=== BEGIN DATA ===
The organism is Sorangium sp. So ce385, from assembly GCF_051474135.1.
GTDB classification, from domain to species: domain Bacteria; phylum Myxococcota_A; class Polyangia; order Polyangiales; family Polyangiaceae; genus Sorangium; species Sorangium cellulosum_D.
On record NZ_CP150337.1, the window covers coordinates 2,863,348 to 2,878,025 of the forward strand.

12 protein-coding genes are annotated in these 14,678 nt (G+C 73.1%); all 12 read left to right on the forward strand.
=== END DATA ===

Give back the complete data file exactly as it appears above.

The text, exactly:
The organism is Sorangium sp. So ce385, from assembly GCF_051474135.1.
GTDB classification, from domain to species: domain Bacteria; phylum Myxococcota_A; class Polyangia; order Polyangiales; family Polyangiaceae; genus Sorangium; species Sorangium cellulosum_D.
On record NZ_CP150337.1, the window covers coordinates 2,863,348 to 2,878,025 of the forward strand.

12 protein-coding genes are annotated in these 14,678 nt (G+C 73.1%); all 12 read left to right on the forward strand.